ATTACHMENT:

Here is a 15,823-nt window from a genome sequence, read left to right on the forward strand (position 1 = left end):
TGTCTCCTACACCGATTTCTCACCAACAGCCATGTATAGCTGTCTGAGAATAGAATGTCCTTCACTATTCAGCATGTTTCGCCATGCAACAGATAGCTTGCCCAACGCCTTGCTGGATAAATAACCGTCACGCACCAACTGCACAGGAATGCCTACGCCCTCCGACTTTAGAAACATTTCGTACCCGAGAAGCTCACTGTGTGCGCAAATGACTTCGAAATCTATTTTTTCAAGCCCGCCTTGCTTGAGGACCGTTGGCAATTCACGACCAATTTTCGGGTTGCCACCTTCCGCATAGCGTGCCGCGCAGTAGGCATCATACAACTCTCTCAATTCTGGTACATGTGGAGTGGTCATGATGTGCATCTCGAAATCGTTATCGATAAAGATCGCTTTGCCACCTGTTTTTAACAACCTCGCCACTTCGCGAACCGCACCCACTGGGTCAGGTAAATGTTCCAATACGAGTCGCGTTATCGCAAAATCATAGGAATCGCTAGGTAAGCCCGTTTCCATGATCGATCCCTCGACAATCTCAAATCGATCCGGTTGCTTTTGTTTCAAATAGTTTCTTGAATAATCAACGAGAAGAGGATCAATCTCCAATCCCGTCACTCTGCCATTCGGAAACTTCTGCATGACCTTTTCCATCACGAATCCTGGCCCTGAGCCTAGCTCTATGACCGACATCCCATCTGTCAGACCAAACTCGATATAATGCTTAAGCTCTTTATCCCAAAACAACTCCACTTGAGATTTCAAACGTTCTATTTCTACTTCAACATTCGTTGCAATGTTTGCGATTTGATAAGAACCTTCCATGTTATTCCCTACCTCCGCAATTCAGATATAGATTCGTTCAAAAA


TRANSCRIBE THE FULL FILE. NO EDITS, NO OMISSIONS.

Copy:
Here is a 15,823-nt window from a genome sequence, read left to right on the forward strand (position 1 = left end):
TGTCTCCTACACCGATTTCTCACCAACAGCCATGTATAGCTGTCTGAGAATAGAATGTCCTTCACTATTCAGCATGTTTCGCCATGCAACAGATAGCTTGCCCAACGCCTTGCTGGATAAATAACCGTCACGCACCAACTGCACAGGAATGCCTACGCCCTCCGACTTTAGAAACATTTCGTACCCGAGAAGCTCACTGTGTGCGCAAATGACTTCGAAATCTATTTTTTCAAGCCCGCCTTGCTTGAGGACCGTTGGCAATTCACGACCAATTTTCGGGTTGCCACCTTCCGCATAGCGTGCCGCGCAGTAGGCATCATACAACTCTCTCAATTCTGGTACATGTGGAGTGGTCATGATGTGCATCTCGAAATCGTTATCGATAAAGATCGCTTTGCCACCTGTTTTTAACAACCTCGCCACTTCGCGAACCGCACCCACTGGGTCAGGTAAATGTTCCAATACGAGTCGCGTTATCGCAAAATCATAGGAATCGCTAGGTAAGCCCGTTTCCATGATCGATCCCTCGACAATCTCAAATCGATCCGGTTGCTTTTGTTTCAAATAGTTTCTTGAATAATCAACGAGAAGAGGATCAATCTCCAATCCCGTCACTCTGCCATTCGGAAACTTCTGCATGACCTTTTCCATCACGAATCCTGGCCCTGAGCCTAGCTCTATGACCGACATCCCATCTGTCAGACCAAACTCGATATAATGCTTAAGCTCTTTATCCCAAAACAACTCCACTTGAGATTTCAAACGTTCTATTTCTACTTCAACATTCGTTGCAATGTTTGCGATTTGATAAGAACCTTCCATGTTATTCCCTACCTCCGCAATTCAGATATAGATTCGTTCAAAAA